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Publicity is kind of a first cousin to record promotion. They often parallel each other in both time of occurrence and mode of operation. In fact, the line separating the two is often clouded. See Cross-links: PUBLICITY, PUBLICIST, PRESS KIT, PRESS RELEASE, PRESS, PUBLIC RELATIONS, IMAGE, RECORD PROMOTION, RECORD PROMOTION-A CLOSER LOOK, CONCERT, RIGHT under "Right to Publicity."

Record promotion is the act of providing support through advertising and publicity to ultimately reap a profit from record sales. Publicity, one could deduce, is a part of record promotion. However, since publicity is advertisement or action designed to attract public attention or interest in the artist and in his products and services, others could conclude record promotion is a part of publicity! Actually, from the overall perspective, publicity has the wider scope. Publicity operatives are utilized to "sell the total artist"--from CDs, music video DVDs, T-shirts, concerts, biographies, motion pictures, and TV appearances, to fan club memberships! Publicity is centered around the "visibility" of the artist and concentrates on press and other mass media vehicles.

To zero in even more on what publicity is, one other area often confused with publicity needs to be defined--public relations. Public relations, like publicity, aims at drawing attention to the artist. But unlike publicity, its main purpose is not to sell products and services. The main purpose of public relations is to create, build, and sustain a favorable reputation or public image of an artist and to enhance the growth of his career. The image promoted is often a multi-dimensional one. The intent is to capture an audience or following of a wide variety of people, i.e., to induce mass appeal.

A public relations (PR) campaign will try to influence or form a positive public opinion toward the artist. A publicity campaign, on the other hand, is launched to sell a commodity. A PR campaign is generally a national or worldwide "process." A publicity campaign is more often a local or area "event" (although it can, in some cases be a nationwide or worldwide "push"). PR and publicity campaigns are often run simultaneously by coordinating the various people and agencies involved, e.g., where the record company synchronizes efforts with the national PR firm and the artist manager.

Public relations is almost always handled by a PR firm. Often, especially with nationally known artists, publicity campaigns are also implemented by a company with nationwide contacts. But, for many artists, it is possible for their own manager to do much of the publicity work--especially if it is local or in a targeted area. See Cross-links: PUBLIC RELATIONS.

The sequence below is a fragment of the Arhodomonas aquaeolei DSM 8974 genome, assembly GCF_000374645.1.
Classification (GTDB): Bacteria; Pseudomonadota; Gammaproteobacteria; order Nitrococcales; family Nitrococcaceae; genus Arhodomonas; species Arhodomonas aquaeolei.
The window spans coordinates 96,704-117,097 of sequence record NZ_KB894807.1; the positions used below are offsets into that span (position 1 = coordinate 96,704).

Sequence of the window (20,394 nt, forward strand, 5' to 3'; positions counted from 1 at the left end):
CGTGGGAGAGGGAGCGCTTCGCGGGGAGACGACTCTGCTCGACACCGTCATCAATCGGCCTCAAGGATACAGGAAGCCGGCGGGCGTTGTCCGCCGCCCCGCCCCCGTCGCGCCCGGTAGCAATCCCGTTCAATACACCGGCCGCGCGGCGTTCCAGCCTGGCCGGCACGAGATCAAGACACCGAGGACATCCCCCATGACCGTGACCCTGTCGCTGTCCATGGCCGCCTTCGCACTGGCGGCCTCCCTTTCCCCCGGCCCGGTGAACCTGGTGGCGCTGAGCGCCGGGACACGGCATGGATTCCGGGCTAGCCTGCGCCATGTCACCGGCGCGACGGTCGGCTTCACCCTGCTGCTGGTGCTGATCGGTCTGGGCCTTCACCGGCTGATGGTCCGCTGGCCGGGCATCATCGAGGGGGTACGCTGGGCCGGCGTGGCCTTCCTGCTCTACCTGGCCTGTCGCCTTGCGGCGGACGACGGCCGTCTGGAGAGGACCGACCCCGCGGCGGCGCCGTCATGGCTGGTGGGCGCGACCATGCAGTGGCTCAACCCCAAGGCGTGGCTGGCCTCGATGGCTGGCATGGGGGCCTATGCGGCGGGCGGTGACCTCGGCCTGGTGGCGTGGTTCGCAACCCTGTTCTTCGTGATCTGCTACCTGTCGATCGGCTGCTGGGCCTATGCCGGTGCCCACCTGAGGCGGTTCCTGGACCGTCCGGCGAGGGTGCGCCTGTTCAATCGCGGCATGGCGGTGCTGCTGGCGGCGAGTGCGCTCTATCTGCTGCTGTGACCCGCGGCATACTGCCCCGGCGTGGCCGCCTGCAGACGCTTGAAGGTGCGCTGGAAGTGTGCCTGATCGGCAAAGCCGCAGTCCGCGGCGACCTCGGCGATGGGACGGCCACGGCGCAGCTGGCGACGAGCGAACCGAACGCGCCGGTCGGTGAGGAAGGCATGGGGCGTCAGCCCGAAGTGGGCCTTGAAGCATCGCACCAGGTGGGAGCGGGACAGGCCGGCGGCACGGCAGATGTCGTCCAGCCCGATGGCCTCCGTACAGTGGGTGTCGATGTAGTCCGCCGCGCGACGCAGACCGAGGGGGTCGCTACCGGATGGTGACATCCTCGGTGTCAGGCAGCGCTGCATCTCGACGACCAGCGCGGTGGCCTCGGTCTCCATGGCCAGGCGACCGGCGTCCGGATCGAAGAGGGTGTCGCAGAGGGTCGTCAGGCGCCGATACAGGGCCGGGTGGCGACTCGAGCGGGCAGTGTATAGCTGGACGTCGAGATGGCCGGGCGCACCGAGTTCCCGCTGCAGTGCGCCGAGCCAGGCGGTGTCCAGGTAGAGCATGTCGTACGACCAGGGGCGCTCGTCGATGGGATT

Publicity, as can be seen, is a very important part of an artist's career. A well organized and correctly implemented publicity campaign is often the difference between profit and loss in the sale of the artist's products and services. Many untalented artists have been monetarily successful because of their prudent publicity undertakings. Conversely, many talented artists have dropped by the wayside because they were reluctant to, or unable to, implement solid publicity programs.

To properly plan and carry out a publicity campaign the publicist must know the legal and substantive aspects of publicizing an artist. He also needs to have the procedural or tactical expertise. He must have or find the proper contacts and outlets to access the public.

Legal Aspects of Publicity

The legal factors concerning publicity center around what is called the "right to publicity." The right to publicity is the legal exclusive right of a person (or his heirs) to commercialize the character and substance of himself. This right is granted by state civil statute (in some states via criminal statute), or case law. See Cross-links: RIGHT under "Right to Publicity," and "Right to Privacy."

Another right that often becomes involved is called a "merchandising right." A merchandising right is a right, under state common law, to exploit and market the name, signature, picture, image, likeness, biographical material, and/or success of a person by any means, e.g., on T-shirts, posters, in editorials, books, movies, cartoons, etc.. See Cross-links: RIGHT under "Merchandising Right," CONTRACT--RECORDING CONTRACT clause #25.

A third right that applies here is called a "name right." A name right is the right to legally use a name. This right is protected by state common law, the Lanham Trademark Act, and in some cases, indirectly by the federal copyright law (e.g., when the name is embedded in copyrighted material). See Cross-links: TRADEMARK, TRADEMARK-A CLOSER LOOK, NAME under "Name Rights."

In summation, the law basically gives the artist the exclusive rights to his name, likeness, and substance if the operation of these does not infringe on a right of another who has previously established such rights (in rare instances, depending on jurisdictional laws, a court of law may rule against someone who actually established use first if a second party's later use is more widely associated with the name at the time of litigation).

In general, rights to a name are established by use and by the existence of public notoriety. In other cases the rights may be established by procedure in accordance with law, e.g., with the Lanham Trademark Act. Since these rights (for the most part) fall under the jurisdiction of civil law conflicting claims or uses must be resolved by litigation (as opposed to police action) and court judgment carried out under criminal law.

The law then, prohibits…

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